Pattern matching is a variant of string matching. It involves identifying patterns of key words that should be relatively diagnostic of the extent to which the different elements of the integrated model are reflected in the essays. This approach generally involves identifying a family of potential patterns, which are derived from a development sample of essays. This step is critical, because it helps ensure that the patterns reflect the language actually used by the students. As will be discussed below, we developed a variant of the multi-word approach (Zhang et al., 2007) that automatically identifies simple patterns—sequences of consecutive words—that are associated with different integrated-model nodes. This approach has been successful in a variety of applications, including document classification and the creation of indices for information retrieval systems (e.g., Chen, Yeh, & Chau, 2006; Papka & Allan 1998; Weiss, Indurkhya, Zhang, & Damerau, 2005; Zhang, Yoshida, & Tang, 2007, 2008, 2011; Zhang, Yoshida, Tang, & Ho, 2009). The primary merit of this approach is that it should be sensitive to the language used by the students and the order of words used in the essays. There is no guarantee, however, that the patterns developed from one sample of students and/or topics will transfer to a new sample.

The other two approaches are so-called bag-of-words approaches, which completely ignore word order and treat words as the distinguishing features of their respective texts. The first uses LSA (Landauer & Dumais, 1997) to assess whether student essays reflect the semantic information in the source texts. LSA has previously been used in a multiple-document context to identify the overall source document invoked by student sentences at the college (Britt et al., 2004; Foltz, Britt, & Perfetti, 1996) and middle school (Hastings, Hughes, Magliano, Goldman, & Lawless, 2011) levels. We adapted an approach used by Magliano and colleagues (Magliano & Millis, 2003; Magliano et al., 2011), which we call mapped LSA. Specifically, LSA was used to compare each of the sentences in the student essays to the sentences of the original source texts. LSA yields a cosine that functionally varies between 0 and 1 and reflects the proximity in the semantic space between the student text and the source text. The LSA cosines between the sentences in the text set and the sentences that comprise the student essays are used to determine how students used the information in the text to construct their essays.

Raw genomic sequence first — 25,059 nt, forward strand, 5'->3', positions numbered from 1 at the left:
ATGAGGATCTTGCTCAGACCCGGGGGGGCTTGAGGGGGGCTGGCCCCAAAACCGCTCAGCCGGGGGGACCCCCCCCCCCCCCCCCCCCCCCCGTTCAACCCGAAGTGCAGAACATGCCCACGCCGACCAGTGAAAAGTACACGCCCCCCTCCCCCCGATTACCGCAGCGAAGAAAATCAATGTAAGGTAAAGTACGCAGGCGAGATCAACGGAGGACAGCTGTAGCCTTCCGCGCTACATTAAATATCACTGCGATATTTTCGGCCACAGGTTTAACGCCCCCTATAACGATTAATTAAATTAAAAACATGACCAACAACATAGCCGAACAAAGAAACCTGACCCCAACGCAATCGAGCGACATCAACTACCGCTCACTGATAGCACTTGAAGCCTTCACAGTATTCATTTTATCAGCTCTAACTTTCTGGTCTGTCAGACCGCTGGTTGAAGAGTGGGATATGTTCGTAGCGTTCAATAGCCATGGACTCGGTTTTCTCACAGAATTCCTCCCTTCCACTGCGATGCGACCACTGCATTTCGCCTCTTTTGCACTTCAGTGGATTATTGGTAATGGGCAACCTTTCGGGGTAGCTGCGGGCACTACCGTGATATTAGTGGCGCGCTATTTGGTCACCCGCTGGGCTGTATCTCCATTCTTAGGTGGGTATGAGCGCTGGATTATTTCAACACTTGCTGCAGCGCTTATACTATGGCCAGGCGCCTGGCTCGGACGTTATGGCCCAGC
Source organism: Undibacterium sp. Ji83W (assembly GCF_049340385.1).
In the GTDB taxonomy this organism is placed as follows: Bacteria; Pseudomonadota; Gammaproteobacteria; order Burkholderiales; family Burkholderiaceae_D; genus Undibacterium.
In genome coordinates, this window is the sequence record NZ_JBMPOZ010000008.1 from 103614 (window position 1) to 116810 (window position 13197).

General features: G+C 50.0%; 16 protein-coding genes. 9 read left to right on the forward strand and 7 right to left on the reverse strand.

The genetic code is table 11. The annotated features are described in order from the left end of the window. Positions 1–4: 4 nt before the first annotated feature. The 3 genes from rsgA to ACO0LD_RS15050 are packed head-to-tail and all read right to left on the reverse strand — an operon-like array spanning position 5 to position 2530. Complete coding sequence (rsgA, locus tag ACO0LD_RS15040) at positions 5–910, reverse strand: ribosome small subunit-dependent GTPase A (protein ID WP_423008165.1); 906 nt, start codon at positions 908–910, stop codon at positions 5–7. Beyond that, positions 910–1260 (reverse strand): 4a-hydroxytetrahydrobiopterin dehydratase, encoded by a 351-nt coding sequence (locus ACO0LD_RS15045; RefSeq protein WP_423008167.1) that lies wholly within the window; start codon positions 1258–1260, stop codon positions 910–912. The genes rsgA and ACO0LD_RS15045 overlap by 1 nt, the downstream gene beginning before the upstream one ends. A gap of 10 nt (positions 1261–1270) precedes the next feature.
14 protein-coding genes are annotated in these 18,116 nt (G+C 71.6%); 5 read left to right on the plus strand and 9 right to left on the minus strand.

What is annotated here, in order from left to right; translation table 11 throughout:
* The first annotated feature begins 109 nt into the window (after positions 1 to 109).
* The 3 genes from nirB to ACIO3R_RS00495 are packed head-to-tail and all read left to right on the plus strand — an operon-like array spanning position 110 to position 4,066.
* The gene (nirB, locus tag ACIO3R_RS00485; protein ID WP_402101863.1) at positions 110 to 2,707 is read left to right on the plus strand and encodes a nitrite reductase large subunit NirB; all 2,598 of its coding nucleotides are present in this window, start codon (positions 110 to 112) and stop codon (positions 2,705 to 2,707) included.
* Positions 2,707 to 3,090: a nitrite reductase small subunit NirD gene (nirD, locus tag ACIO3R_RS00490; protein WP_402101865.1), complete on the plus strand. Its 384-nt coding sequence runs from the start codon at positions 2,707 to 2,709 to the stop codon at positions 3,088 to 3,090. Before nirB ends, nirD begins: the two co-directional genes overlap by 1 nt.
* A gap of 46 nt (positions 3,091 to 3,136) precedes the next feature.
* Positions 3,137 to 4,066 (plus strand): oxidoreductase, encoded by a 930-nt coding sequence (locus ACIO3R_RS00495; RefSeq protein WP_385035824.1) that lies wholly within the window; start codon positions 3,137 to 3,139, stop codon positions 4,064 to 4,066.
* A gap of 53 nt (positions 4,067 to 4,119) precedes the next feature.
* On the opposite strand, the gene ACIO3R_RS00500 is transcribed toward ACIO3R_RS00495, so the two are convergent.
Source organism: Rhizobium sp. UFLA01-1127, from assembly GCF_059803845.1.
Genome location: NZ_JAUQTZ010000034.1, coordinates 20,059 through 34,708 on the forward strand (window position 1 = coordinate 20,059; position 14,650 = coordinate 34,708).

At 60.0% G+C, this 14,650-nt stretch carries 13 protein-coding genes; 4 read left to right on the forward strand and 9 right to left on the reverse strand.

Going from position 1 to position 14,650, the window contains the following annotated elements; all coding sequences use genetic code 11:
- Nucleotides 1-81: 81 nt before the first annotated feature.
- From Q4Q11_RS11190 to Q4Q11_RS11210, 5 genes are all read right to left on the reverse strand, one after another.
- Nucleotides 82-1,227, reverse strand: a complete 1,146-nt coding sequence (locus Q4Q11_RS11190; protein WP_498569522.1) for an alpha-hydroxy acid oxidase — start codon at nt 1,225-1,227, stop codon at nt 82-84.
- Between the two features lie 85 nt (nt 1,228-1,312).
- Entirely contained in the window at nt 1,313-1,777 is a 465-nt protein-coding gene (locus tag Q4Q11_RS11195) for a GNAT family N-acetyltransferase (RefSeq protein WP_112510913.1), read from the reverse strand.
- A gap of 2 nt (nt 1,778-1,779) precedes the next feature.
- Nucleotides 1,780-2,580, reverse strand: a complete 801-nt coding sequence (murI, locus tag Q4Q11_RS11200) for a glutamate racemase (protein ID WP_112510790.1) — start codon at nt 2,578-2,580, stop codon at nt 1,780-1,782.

The third approach involves machine-learning algorithms called SVMs (Joachims, 2002; Hastie et al., 2009; Medlock, 2008). SVMs are one of the most widely used machine-learning techniques in use today for a wide range of tasks (Hastie et al., 2009). For example, Medlock used SVMs to perform four natural language processing tasks: topic classification, content-based spam filtering, anonymization, and hedge classification. SVMs use annotated examples to induce a classification based on the features in the examples. In our approach, which we label SVM multiclass herein, the training examples are the sentences from the student essays, the features are the words in the sentences, and the classes to be learned are the integrated model codes for the inquiry task assigned by the human raters. Our SVM approach is similar to mapped LSA, in that it filters out “stop words” (generally function words that carry little discriminative semantic content), and it weights the remaining words in the documents to reduce the effects of words that occur widely across documents and highlight those that are more discriminating. Also like LSA, SVMs treat the data as points in a high-dimensional space. SVMs do not use singular value decomposition, though. Instead, they identify hyperplanes that create the largest separations between the different classes of data.

These three systems have different potential strengths and weaknesses in the context of assessing essays (Magliano & Graesser, 2012). The multi-word approach is particularly useful when particular words or phrases are used to discriminate the different types of semantic content associated in the texts. Although LSA ignores word order, it does have the advantage of being trained on a large corpus of texts, so it should be able to identify semantic content without requiring the appearance of particular words. The SVM multiclass approach likewise ignores word order, but has the advantage of learning the classification from the actual texts that the students have produced. It should have an advantage, therefore, if students use particular combinations of words that differ from the patterns found in a larger corpus. Specific hypotheses regarding the outcomes of employing these three approaches will be best addressed, however, in the context of an explanation of the essays that were used in this study.

Data corpus and hypotheses